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Tuesday, September 16, 2014

PHL gets investment grade rating from Korean agency

The Philippines has gotten another investment grade sovereign credit rating, this time from South Korea-based National Information and Credit Evaluation (NICE) Ratings Inc.
NICE Ratings gave the Philippines investment status for the first time. It raised the country’s long-term, foreign-currency rating by a notch from junk to the minimum investment grade of BBB-.
NICE Ratings also assigned a “positive” outlook on the Philippines, which means there is a possibility of another upgrade within the short term.
“The outlook is positive. It reflects the improved growth potential backed by institutional reforms and greater investment in infrastructure,” NICE Ratings said in its latest report on the Philippines.
NICE Ratings cited the Philippines’ ability to sustain economic growth this year. In the first half, the Philippine economy grew by 6 percent.
“The stable growth trend is expected to continue in 2014. Though economic growth decelerated a little bit to 6 percent in the H1, the slowdown is part of normal economic adjustment after some economic overheating. Its growth impetus will also be maintained.
Reconstruction or rebuilding projects to recover damages from the natural disasters are rather likely to spur the economy, and the service and manufacturing industries will continue driving economic growth together,” it said.
However, NICE Ratings did cite the manufacturing industry’s resurgence. Manufacturing grew by an average of 7.9 percent from 2010 to 2013, which outpaced the 6.7 percent growth for the services sector.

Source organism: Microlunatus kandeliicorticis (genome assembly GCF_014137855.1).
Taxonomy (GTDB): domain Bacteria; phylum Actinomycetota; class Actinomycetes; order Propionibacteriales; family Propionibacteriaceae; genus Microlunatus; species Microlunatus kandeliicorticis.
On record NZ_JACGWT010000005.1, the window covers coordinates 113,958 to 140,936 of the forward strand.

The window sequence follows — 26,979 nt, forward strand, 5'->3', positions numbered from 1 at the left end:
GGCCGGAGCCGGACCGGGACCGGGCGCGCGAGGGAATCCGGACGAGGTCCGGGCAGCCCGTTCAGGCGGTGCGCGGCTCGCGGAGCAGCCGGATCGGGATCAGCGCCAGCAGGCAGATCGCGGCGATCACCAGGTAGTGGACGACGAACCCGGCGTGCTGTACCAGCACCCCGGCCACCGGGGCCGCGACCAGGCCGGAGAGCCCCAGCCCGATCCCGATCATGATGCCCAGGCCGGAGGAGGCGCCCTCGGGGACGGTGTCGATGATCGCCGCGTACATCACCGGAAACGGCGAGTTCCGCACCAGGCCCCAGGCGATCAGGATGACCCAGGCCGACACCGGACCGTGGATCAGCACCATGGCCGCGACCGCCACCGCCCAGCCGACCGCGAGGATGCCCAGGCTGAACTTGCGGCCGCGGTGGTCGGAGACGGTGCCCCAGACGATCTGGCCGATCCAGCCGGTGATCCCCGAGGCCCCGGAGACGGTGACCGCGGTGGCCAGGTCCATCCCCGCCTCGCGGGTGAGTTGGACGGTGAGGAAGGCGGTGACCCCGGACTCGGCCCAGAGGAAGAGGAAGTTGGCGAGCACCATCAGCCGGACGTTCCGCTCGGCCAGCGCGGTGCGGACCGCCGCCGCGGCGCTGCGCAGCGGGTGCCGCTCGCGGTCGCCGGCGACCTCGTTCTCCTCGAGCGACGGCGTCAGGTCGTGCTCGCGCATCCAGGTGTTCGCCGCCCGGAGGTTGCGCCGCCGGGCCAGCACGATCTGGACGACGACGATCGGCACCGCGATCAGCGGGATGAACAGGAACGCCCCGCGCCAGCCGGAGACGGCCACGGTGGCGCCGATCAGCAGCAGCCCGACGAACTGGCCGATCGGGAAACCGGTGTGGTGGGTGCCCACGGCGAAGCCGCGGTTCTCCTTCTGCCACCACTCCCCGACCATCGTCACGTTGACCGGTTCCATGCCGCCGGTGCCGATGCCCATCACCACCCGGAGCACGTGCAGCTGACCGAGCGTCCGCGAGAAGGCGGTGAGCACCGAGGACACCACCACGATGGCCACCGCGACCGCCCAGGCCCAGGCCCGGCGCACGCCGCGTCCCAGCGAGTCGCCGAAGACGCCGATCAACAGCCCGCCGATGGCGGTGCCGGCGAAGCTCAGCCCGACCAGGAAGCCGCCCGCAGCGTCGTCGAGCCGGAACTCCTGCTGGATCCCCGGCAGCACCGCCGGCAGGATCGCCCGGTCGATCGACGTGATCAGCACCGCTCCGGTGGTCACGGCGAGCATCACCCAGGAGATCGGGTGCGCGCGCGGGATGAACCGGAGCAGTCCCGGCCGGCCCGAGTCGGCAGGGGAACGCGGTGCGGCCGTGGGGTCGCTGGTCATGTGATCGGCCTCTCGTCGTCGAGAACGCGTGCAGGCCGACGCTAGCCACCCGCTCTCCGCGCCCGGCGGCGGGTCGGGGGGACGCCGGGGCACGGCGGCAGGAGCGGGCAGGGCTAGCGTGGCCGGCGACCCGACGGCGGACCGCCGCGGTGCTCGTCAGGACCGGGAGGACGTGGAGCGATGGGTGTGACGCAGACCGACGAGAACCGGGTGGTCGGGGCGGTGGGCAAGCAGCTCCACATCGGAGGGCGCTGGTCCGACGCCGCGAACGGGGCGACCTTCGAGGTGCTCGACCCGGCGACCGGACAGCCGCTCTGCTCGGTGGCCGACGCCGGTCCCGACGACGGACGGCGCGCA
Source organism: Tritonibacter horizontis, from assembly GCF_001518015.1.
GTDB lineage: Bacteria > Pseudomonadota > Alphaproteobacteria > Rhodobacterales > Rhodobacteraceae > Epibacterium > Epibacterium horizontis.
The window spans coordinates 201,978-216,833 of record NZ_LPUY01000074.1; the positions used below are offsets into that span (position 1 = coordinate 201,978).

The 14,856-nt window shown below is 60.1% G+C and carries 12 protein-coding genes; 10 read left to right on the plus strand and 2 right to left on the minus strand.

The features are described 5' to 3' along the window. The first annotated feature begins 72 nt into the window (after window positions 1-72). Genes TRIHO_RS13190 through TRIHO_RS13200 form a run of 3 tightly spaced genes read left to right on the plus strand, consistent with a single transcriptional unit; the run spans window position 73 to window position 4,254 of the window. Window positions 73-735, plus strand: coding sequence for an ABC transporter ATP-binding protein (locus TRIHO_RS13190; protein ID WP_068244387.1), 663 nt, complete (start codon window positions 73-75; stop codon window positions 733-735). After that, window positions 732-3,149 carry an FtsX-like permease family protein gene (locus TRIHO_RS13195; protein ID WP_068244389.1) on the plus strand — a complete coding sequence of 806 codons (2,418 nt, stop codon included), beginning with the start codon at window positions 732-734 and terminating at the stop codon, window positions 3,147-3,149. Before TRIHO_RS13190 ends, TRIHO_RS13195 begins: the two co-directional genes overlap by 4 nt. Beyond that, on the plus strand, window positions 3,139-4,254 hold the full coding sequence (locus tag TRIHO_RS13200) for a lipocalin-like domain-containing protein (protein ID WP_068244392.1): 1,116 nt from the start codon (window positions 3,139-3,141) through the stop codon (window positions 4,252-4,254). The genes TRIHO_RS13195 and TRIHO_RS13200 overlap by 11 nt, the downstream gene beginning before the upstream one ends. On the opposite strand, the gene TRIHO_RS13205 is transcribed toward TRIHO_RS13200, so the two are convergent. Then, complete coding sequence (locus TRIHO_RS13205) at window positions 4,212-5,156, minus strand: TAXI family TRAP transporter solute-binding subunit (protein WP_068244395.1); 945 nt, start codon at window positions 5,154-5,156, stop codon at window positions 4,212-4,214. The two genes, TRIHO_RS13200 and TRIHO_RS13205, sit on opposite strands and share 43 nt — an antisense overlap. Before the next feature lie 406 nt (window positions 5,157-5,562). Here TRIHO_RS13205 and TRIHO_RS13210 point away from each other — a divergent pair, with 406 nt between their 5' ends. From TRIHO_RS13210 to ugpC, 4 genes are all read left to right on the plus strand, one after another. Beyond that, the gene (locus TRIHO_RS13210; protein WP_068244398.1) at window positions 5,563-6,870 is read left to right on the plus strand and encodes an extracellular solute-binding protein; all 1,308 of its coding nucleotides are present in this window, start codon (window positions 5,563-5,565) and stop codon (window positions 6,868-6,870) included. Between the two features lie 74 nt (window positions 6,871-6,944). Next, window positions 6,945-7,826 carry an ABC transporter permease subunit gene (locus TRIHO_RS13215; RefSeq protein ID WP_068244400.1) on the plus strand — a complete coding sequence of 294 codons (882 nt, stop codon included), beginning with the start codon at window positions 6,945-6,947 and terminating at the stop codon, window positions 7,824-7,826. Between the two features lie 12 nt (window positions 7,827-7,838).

“In order to break away from the private consumption-led growth and pursue a new growth model jointly led by investment and consumption, the government promoted manufacturing while making it a priority to enhance public governance and infrastructure,” it said.
NICE Ratings also credited the Philippines for its strong external liquidity, stable financial markets, and much improved fiscal situation.
“In the face of the sell-off of financial assets in emerging markets since May 2013, the Philippines’ financial market remained relatively stable, thanks to the strong current account position and abundant liquidity in the financial market,” it said.
NICE Ratings noted the Philippines’ debt management was sound, with outstanding debt falling from a peak of 74.4 percent of GDP in 2004 to 49.2 percent last year.
It also credited the BSP with properly managing inflation, citing recent adjustments in monetary policy setting and new regulations to prevent price bubbles in the real estate sector.
“The real estate market overheating is still under manageable level because housing prices started rising in full swing as recently as the 2Q 2013 and the central bank has strengthened monitoring already,” NICE Ratings said.
The last credit-rating action from NICE Ratings was done in February 2013 when it adjusted its outlook on the previous rating of BB+ from “stable” to “positive.”
The Philippines has already received investment grade status from major international ratings firms Fitch Ratings, Japan Credit Rating Agency, Moody’s Investors Service, R&I, and Standard & Poor’s.
BSP Governor Amando Tetangco Jr. and Finance Secretary Cesar Purisima welcomed the upgrade by NICE Ratings.
“As far as the BSP is concerned, the latest investment grade is another acknowledgment of efforts to maintain an inflation environment and a financial system conducive for business and supportive of sustainable growth,” Tetangco said.

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